Power and Control Wheel: Emotional Abuse


Putting her down. Making her
feel bad about herself.
Calling her names. Making her
think she’s crazy. Playing mind
games. Humiliating her.
Making her feel guilty.

I’ve been spending a lot of time reading since I’ve been at my parents’ house.  I’ve started Co-Dependent No More and really didn’t get far in it.  Reading that felt weird because if I apply it to my situation, I was starting to feel like this is my fault.  Pinning abuse on the abused is just not going to work.  I probably do have co-dependency issues, but while I’m dealing with the fall-out of escaping an abusive marriage (even if only temporarily – God willing), I need to concentrate on getting back on an even keel.

I’ve also read Why Does He Do That? by Lundy Bancroft.  Wow.  Simply wow.  It was like having huge, honkin’ blinders taken off.  Part of me was devastated at the realizations that that book gave me because I didn’t see so much of the abuse that was happening to me.  Part of me was ready to jump up and down and do cartwheels because I’M REALLY NOT CRAZY!!!  There were times that I would finish talking to him that I would sit in my room and wonder, “What just happened????  I know he said ‘x, y, z’ but he turned right around and denied it like it had never happened.  I know he said it.  Why would he deny it?  Am I really losing my mind?”  I just ordered that book from Amazon.  I’m going to get a highlighter and start highlighting everything that applies to my relationship with him and our marriage.  I know there seemed to be a lot but it isn’t like I could mark up a library book and I’m not in a place to take notes.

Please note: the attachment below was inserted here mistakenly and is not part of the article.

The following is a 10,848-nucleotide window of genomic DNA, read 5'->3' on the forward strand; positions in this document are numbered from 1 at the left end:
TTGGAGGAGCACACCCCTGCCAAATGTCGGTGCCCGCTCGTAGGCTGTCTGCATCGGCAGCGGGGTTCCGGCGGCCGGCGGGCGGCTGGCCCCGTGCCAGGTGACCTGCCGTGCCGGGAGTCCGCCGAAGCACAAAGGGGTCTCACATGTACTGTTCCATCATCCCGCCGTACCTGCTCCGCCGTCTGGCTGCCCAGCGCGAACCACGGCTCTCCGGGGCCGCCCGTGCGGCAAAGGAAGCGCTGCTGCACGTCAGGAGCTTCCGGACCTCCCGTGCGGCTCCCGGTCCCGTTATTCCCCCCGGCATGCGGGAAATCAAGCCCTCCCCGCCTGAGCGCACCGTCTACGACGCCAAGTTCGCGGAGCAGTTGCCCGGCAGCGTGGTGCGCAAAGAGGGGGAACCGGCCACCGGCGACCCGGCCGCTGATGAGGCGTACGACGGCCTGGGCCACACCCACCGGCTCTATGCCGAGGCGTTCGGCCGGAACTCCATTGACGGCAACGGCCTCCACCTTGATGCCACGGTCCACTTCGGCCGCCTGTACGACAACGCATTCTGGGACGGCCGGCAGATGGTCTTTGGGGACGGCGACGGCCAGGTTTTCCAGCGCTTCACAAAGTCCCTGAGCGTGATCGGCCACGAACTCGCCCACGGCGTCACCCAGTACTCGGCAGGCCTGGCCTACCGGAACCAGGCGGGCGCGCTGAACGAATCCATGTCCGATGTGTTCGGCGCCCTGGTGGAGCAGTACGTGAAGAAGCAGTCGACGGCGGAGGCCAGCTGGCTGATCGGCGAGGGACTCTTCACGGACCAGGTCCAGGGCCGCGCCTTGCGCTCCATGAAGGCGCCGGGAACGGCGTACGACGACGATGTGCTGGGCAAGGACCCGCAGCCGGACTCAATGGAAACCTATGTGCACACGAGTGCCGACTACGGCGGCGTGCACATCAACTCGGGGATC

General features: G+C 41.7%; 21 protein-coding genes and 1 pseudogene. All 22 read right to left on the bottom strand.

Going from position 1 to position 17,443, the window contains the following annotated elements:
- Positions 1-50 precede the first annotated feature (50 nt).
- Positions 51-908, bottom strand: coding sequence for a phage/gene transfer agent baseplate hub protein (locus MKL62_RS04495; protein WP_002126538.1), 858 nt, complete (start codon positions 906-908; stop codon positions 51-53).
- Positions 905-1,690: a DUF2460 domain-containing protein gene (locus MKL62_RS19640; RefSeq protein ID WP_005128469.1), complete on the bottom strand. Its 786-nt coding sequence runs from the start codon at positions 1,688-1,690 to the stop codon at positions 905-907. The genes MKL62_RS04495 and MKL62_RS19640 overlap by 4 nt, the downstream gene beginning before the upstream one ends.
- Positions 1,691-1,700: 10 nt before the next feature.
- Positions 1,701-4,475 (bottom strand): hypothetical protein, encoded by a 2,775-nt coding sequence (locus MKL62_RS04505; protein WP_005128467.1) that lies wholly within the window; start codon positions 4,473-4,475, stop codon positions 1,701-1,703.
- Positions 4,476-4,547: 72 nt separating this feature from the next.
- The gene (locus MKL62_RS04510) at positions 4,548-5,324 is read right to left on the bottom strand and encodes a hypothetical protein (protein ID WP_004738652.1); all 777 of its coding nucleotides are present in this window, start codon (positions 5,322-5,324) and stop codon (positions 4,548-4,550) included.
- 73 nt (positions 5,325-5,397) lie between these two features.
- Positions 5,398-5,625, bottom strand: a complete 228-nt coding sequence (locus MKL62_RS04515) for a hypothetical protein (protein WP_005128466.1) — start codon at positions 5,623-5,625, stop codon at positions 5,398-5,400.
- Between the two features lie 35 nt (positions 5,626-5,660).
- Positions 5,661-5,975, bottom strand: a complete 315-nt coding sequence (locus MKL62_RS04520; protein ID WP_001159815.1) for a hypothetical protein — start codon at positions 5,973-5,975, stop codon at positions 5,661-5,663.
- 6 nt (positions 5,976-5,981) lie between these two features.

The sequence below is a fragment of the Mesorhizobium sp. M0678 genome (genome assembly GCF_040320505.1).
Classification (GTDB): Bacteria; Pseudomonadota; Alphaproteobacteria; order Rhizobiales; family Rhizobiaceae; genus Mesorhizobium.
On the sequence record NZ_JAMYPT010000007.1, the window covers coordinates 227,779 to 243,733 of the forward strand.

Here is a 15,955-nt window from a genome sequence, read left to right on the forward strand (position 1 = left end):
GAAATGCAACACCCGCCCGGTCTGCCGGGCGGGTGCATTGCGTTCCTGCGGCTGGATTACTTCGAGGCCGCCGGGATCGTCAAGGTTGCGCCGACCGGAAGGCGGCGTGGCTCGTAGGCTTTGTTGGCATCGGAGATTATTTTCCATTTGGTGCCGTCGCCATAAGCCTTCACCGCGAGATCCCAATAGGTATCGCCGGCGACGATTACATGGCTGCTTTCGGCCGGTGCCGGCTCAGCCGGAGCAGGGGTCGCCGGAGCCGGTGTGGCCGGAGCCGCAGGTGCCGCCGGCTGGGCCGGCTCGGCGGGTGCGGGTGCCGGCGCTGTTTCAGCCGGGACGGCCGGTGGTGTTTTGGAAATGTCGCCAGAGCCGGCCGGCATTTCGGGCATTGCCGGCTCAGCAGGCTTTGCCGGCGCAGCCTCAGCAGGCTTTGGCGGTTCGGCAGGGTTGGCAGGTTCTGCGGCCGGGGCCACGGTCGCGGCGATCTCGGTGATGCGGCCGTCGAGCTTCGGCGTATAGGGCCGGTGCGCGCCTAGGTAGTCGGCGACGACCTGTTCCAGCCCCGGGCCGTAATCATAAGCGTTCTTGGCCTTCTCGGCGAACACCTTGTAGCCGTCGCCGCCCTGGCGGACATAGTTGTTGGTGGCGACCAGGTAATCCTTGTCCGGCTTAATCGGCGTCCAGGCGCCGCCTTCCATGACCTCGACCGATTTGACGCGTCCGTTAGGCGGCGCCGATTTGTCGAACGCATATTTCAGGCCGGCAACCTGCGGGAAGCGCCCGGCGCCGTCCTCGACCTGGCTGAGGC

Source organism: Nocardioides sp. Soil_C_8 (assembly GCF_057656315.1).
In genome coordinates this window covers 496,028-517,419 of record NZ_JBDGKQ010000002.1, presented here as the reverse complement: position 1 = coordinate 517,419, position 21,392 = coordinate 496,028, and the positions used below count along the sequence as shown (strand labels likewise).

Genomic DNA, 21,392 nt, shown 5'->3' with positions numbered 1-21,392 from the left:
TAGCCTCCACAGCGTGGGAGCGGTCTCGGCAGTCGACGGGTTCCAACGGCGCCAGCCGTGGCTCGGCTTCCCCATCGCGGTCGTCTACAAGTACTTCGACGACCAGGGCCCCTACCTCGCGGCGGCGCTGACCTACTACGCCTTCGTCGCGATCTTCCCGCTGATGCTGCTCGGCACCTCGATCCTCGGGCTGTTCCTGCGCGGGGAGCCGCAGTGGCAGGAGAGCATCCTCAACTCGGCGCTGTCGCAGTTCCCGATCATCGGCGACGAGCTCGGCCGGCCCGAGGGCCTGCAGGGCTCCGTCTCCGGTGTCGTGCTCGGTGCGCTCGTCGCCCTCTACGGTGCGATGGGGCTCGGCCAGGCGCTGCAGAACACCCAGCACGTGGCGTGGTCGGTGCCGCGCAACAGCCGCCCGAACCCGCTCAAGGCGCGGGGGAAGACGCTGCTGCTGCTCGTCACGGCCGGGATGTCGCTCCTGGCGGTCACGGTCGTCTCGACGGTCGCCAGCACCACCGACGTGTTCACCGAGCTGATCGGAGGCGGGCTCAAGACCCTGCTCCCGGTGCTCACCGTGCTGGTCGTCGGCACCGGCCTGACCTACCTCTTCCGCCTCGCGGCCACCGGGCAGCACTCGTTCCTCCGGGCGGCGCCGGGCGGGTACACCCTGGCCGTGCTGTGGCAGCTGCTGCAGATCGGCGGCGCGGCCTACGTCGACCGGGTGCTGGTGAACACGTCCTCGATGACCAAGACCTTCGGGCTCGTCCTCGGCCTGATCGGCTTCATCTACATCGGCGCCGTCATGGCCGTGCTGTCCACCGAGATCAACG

I’m also reading The Verbally Abusive Man: Can He Change by Patricia Evans.  Again, wow.  So much of what she is writing makes me think that she’s been bugging my house for years.  What shocks me most is how it seems that all these men have taken classes or something to learn the exact same stuff.  I think the single most important thing that I’ve taken away from that book so far is that I’m not too sensitive, it isn’t that I can’t take a joke or have no sense of humor.  He would often say something very cruel and mean and when it hurt my feelings he would say, “I was just joking.  Can’t you take a joke.  Fine!  I will never joke with you again!!!!!”  all while he played the martyr.  I would try to explain that it wasn’t that I couldn’t take a joke, I just found what he had just said mean and nasty and not funny in the least.  Oh, how I wish he would’ve kept his promise to never “joke” with me again.  But he would always forget that and “joke” with me again and again.  I can’t believe there are other men out there doing this exact thing and blaming their wives for not having a sense of humor.  I’m totally gobsmacked by so much of what I’m reading in these books.

I only have three more days to finish this book by Ms. Evans.  I can’t renew it.  I want to skip ahead and see but I’m riveted by each page.

That way my initial reaction to reading those two books for the first time.  Even with the massive realizations I was having, I was still minimizing and justifying a lot of what he’d done to me.  It was only after I got my own copy of WDHDT? and saw the sheer amount of yellow covering the pages that I began to truly appreciate the hell I’d lived in.  That is what allowed me to finally stop minimizing and justifying and accept that I was, in fact, an abused wife.